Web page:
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Japan’s J-Power steps up coal-fired power phase-out

  • : Coal, Electricity, Emissions, Fertilizers
  • 24/05/10

Japanese power producer and wholesaler J-Power is stepping up efforts to halt operations of inefficient coal-fired power plants, while pushing ahead with decarbonisation of its existing plants by using clean fuels and technology.

J-Power plans to scrap the 500MW Matsushima No.1 coal-fired unit by the end of March 2025 and the 250MW Takasago No.1 and No.2 coal-fired units by 2030, according to its 2024-26 business strategy announced on 9 May. It also aims to decommission or mothball the 700MW Takehara No.3 and the 1,000MW Matsuura No.1 coal-fired units in 2030.

The combined capacity of the selected five coal-fired units accounts for 32pc of J-Power's total thermal capacity of 8,412MW, all fuelled by coal.

While phasing out its ageing coal-fired capacity, J-Power is looking to co-fire with fuel ammonia at the 2,100MW Tachibanawan coal-fired plant sometime after 2030 and ensure it runs on 100pc ammonia subsequently. The company plans to increase the mixture of biomass at the 600MW Takehara No.1 unit, along with the installation of a carbon capture and storage (CCS) technology after 2030. The CCS technology will be also applied to the 1,000MW Matsuura No.2 unit, which is expected to co-fire ammonia, after 2030.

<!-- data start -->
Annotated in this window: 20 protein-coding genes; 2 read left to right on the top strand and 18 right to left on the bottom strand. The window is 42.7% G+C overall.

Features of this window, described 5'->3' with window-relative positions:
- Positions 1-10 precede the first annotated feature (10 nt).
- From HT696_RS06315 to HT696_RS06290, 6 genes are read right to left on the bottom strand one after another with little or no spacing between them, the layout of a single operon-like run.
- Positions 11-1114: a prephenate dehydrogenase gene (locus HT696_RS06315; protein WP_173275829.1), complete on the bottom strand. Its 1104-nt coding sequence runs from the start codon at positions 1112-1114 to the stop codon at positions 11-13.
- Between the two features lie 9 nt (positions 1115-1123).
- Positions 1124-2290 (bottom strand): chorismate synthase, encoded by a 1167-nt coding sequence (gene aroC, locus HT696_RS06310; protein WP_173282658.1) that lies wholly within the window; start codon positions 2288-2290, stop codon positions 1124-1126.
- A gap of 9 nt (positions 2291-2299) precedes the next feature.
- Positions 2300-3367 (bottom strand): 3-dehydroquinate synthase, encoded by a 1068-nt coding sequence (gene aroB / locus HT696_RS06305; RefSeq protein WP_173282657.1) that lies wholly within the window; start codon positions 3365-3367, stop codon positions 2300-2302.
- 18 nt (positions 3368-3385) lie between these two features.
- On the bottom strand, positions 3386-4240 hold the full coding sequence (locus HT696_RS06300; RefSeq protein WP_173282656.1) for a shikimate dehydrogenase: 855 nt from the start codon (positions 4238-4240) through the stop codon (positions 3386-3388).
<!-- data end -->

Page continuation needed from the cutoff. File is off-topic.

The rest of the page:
J-Power plans to use hydrogen at the 1,200MW Isogo plant sometime after 2035. The company is also set to deploy integrated coal gasification combined-cycle and CCS technology at the 500MW Matsushima No.2 unit and the 150MW Ishikawa No.1 and No.2 units after 2035.

The company aims to cut carbon dioxide emissions from its domestic power generation by 46pc by the April 2030-March 2031 fiscal year against 2013-14 levels before achieving a net zero emissions goal by 2050. This is in line with Tokyo's emissions reduction target. The company aims to expand domestic annual renewable output by 4TWh by 2030-31 compared with 2022-23, along with decarbonising thermal capacity. Its renewable generation totalled 10.4TWh in 2023-24.

Tokyo has pledged to phase out existing inefficient coal-fired capacity by 2030, which could target units with less than 42pc efficiency. The country's large-scale power producers have reduced annual power output from their inefficient coal-fired fleet by 13TWh to 103TWh in 2022-23 against 2019-20, according to a document unveiled by the trade and industry ministry on 8 May. It expects such power generation will fall further by more than 60TWh to 39.700TWh in 2030-31.

Global pressure against coal-fired power generation has been growing. Energy ministers from G7 countries in late April pledged to phase out "unabated coal power generation" by 2035 or "in a timeline consistent with keeping a limit of 1.5°C temperature rise within reach, in line with countries' net zero pathways".

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